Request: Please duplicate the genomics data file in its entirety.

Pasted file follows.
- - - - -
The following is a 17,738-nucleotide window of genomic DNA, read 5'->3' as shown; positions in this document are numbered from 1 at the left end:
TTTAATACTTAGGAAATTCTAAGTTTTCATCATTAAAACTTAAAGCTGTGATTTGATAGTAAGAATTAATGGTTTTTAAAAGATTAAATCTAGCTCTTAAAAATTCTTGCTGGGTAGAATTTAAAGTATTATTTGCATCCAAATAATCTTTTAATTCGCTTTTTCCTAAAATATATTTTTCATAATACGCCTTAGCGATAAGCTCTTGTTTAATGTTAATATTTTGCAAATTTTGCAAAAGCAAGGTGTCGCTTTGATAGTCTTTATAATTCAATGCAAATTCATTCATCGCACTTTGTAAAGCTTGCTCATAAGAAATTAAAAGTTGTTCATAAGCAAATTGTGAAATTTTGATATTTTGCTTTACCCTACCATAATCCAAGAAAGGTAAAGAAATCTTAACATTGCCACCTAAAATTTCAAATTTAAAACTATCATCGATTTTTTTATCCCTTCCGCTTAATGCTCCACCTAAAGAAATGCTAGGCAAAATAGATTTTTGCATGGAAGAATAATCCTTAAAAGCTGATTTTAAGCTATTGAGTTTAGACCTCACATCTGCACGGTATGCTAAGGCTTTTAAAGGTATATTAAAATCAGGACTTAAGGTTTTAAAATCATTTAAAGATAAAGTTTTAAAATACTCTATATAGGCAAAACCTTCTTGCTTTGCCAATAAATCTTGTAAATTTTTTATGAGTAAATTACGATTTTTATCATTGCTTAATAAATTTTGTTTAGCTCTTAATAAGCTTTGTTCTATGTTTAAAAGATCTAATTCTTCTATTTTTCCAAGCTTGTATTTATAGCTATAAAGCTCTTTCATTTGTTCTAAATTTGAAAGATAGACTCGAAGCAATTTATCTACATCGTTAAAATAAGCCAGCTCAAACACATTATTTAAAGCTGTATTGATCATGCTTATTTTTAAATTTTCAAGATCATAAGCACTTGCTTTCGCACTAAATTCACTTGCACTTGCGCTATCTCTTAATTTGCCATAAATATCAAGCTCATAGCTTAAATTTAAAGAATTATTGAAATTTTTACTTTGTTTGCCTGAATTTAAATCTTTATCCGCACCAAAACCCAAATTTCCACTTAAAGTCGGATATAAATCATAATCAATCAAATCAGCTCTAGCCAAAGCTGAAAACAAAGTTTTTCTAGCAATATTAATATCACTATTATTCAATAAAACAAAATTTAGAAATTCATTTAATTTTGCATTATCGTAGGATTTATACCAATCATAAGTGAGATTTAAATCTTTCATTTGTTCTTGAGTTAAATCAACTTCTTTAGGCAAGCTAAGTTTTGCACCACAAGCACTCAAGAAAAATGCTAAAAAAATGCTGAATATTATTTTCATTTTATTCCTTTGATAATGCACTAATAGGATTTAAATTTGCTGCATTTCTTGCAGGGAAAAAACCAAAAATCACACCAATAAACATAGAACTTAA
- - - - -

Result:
The following is a 17,738-nucleotide window of genomic DNA, read 5'->3' as shown; positions in this document are numbered from 1 at the left end:
TTTAATACTTAGGAAATTCTAAGTTTTCATCATTAAAACTTAAAGCTGTGATTTGATAGTAAGAATTAATGGTTTTTAAAAGATTAAATCTAGCTCTTAAAAATTCTTGCTGGGTAGAATTTAAAGTATTATTTGCATCCAAATAATCTTTTAATTCGCTTTTTCCTAAAATATATTTTTCATAATACGCCTTAGCGATAAGCTCTTGTTTAATGTTAATATTTTGCAAATTTTGCAAAAGCAAGGTGTCGCTTTGATAGTCTTTATAATTCAATGCAAATTCATTCATCGCACTTTGTAAAGCTTGCTCATAAGAAATTAAAAGTTGTTCATAAGCAAATTGTGAAATTTTGATATTTTGCTTTACCCTACCATAATCCAAGAAAGGTAAAGAAATCTTAACATTGCCACCTAAAATTTCAAATTTAAAACTATCATCGATTTTTTTATCCCTTCCGCTTAATGCTCCACCTAAAGAAATGCTAGGCAAAATAGATTTTTGCATGGAAGAATAATCCTTAAAAGCTGATTTTAAGCTATTGAGTTTAGACCTCACATCTGCACGGTATGCTAAGGCTTTTAAAGGTATATTAAAATCAGGACTTAAGGTTTTAAAATCATTTAAAGATAAAGTTTTAAAATACTCTATATAGGCAAAACCTTCTTGCTTTGCCAATAAATCTTGTAAATTTTTTATGAGTAAATTACGATTTTTATCATTGCTTAATAAATTTTGTTTAGCTCTTAATAAGCTTTGTTCTATGTTTAAAAGATCTAATTCTTCTATTTTTCCAAGCTTGTATTTATAGCTATAAAGCTCTTTCATTTGTTCTAAATTTGAAAGATAGACTCGAAGCAATTTATCTACATCGTTAAAATAAGCCAGCTCAAACACATTATTTAAAGCTGTATTGATCATGCTTATTTTTAAATTTTCAAGATCATAAGCACTTGCTTTCGCACTAAATTCACTTGCACTTGCGCTATCTCTTAATTTGCCATAAATATCAAGCTCATAGCTTAAATTTAAAGAATTATTGAAATTTTTACTTTGTTTGCCTGAATTTAAATCTTTATCCGCACCAAAACCCAAATTTCCACTTAAAGTCGGATATAAATCATAATCAATCAAATCAGCTCTAGCCAAAGCTGAAAACAAAGTTTTTCTAGCAATATTAATATCACTATTATTCAATAAAACAAAATTTAGAAATTCATTTAATTTTGCATTATCGTAGGATTTATACCAATCATAAGTGAGATTTAAATCTTTCATTTGTTCTTGAGTTAAATCAACTTCTTTAGGCAAGCTAAGTTTTGCACCACAAGCACTCAAGAAAAATGCTAAAAAAATGCTGAATATTATTTTCATTTTATTCCTTTGATAATGCACTAATAGGATTTAAATTTGCTGCATTTCTTGCAGGGAAAAAACCAAAAATCACACCAATAAACATAGAACTTAA